- Is JK Rowling right about cancel culture, or is she just shielding herself from criticism?
- The science behind our selfishness in a pandemic
- Worldwide genome research could change the course of medical history
- “Every day I wake up and wonder why I’m still here” – the right to die is now legal, with a massive asterisk
- Unlike New Zealand, we’re yet to talk about eliminating the virus
The tearing down of a national icon, the birth of an international stereotype and a wave of hate battered the walls of #AusPol this week. But who won?
Every week, we announce the winners and losers of the nation’s most brutal form of competitive entertainment. So who marches victoriously from the #AusPol arena this week?
Scott Morrison, for being Prime Minister material.
It’s been a fairly grim first week between us and our new political daddy. We’ve decided to skip the honeymoon period entirely, instead choosing to slide into blissful marital apathy. upon the realisation that this new one is very much like the one that we broke up with.
Prime Minister Scott Morrison has told Westpac customers unhappy with its decision to hike interest rates to go to another bank https://t.co/QWEMXjiHxL
— SBS News (@SBSNews) 30 August 2018
The problem is that he doesn’t seem very Prime Ministerial. However, there is evidence to the contrary, as in a very small field of suitability, Scott Morrison might be the greatest we’ve ever had.
You see, to some, there’s nothing worse than a politician pretending that they’re down for whatever sport they happen to appear at. It’s why we loved John Howard so, he’s a cricket tragic, but a believable one.
Sadly, Johnny couldn’t bowl for beans, and it’s certainly the primary factor of why he was ousted by Kevin Rudd.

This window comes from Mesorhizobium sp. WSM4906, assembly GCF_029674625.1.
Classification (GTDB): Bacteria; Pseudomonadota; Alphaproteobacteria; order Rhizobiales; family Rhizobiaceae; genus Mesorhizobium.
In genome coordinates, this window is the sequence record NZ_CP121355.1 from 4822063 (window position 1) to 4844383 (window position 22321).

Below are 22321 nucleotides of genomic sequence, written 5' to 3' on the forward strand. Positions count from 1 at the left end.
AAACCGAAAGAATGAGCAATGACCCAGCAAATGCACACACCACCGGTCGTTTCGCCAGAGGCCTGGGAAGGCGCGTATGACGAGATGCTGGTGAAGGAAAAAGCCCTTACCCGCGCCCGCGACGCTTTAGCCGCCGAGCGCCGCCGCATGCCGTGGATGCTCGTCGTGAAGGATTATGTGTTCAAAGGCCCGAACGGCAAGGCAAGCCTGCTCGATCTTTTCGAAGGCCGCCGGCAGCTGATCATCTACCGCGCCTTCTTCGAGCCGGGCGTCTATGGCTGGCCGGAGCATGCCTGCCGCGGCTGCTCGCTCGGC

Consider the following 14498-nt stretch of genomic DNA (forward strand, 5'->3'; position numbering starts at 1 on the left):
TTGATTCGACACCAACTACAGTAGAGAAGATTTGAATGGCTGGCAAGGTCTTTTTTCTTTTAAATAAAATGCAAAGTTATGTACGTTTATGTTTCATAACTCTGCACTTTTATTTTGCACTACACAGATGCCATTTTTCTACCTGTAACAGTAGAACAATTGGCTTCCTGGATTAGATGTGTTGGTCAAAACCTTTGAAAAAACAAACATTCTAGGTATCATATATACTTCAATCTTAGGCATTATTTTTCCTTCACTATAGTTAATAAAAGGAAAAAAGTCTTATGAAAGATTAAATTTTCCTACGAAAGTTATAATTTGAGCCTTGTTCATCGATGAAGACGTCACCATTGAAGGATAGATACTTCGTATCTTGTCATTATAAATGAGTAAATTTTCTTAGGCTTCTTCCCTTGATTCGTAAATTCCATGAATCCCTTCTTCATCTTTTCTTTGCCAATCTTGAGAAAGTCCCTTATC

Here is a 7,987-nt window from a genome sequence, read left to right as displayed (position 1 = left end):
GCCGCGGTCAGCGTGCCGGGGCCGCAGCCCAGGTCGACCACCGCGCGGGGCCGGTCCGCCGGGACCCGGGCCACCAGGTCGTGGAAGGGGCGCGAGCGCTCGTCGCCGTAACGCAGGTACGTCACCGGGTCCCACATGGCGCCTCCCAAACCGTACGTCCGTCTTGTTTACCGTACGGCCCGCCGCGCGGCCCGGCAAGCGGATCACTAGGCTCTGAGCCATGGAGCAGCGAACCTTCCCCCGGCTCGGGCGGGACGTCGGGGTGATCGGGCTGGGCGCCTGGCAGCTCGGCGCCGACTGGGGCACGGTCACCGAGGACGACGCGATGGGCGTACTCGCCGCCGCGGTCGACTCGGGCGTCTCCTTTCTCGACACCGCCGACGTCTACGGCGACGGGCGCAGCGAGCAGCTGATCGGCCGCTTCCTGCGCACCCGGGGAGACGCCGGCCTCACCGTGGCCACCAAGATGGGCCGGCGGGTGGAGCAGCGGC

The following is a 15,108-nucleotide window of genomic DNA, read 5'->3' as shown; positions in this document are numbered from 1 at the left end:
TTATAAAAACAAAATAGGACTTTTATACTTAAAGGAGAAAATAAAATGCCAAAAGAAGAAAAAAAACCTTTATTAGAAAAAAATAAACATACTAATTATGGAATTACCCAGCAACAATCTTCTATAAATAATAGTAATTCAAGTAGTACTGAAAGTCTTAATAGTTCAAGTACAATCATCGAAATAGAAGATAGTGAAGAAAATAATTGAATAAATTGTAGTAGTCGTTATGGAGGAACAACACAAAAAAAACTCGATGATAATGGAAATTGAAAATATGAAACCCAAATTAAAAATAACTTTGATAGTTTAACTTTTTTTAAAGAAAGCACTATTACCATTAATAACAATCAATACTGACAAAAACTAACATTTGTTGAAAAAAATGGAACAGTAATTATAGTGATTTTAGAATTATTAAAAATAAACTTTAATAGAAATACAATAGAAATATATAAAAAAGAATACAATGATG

Whereas, ScoMo knows what he was doing in the verdant fields of politicised athletic pursuit. In the words of the great Billy Birmingham in the tone of another, sens-atio-nal.
Chelsea Manning – for having her visa denied.
Well, it seems that we’ve missed out on Chelsea Manning. But I’m willing to make the case that her missing out on us was a good thing. The average clued in Australian is not the problem. The unison us, is.
Chelsea Manning will not be permitted to enter Australia for a speaking tour. Her tour organiser says it has received a notice of intention from the government to deny her entry https://t.co/t9k4dyTH4i
— The Age (@theage) 30 August 2018
She was the winner of out all this. The way her tour would be handled would have been poor, bordering on embarassing.
The fetid news vultures would have circled, as a great patriot, a great American and a great person still under great threat, but holding a great legacy would have to deal with the attempted gravitas of Peter Helliar, or the volcanic hot takes of Andrew Bolt.
So yes, we missed out, but we earned it.
It’s enough to make you long for the warm company of a grey, faceless military prison.
Banjo Patterson, for being a hack, and missing the true point of Australian grit.
To many, Banjo Patterson is the alpha of Australian idealism. He represents the Australia we like to think we are, not the desolate booze-coloured hellscape ennui of Slim Dusty.